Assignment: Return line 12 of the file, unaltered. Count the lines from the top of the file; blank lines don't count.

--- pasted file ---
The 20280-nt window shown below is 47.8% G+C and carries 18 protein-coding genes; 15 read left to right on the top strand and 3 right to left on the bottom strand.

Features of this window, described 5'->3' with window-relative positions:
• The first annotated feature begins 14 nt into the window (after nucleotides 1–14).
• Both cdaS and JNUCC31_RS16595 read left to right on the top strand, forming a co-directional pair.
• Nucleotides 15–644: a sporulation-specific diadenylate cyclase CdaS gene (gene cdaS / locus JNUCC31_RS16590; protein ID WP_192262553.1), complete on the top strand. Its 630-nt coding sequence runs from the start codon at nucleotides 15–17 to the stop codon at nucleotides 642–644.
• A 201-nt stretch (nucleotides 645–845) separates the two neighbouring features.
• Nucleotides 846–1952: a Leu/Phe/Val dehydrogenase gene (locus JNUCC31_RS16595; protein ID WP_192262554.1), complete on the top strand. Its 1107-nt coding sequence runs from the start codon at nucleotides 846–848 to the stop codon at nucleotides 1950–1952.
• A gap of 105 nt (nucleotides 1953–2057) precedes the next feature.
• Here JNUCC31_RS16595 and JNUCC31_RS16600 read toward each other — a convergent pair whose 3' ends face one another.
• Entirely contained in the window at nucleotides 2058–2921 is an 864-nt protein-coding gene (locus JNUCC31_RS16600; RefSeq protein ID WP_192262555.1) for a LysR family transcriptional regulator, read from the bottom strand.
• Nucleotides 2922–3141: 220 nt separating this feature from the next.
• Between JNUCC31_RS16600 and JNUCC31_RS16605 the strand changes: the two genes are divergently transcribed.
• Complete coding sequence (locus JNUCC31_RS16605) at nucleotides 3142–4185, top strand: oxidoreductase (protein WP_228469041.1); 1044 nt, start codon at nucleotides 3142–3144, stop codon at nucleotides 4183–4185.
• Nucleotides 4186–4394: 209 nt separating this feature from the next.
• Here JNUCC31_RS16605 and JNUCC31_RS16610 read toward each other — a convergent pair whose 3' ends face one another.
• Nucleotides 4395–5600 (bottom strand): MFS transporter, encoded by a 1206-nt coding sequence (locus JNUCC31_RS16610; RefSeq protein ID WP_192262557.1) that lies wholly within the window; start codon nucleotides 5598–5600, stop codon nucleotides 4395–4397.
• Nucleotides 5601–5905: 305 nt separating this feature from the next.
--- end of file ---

• Between JNUCC31_RS16600 and JNUCC31_RS16605 the strand changes: the two genes are divergently transcribed.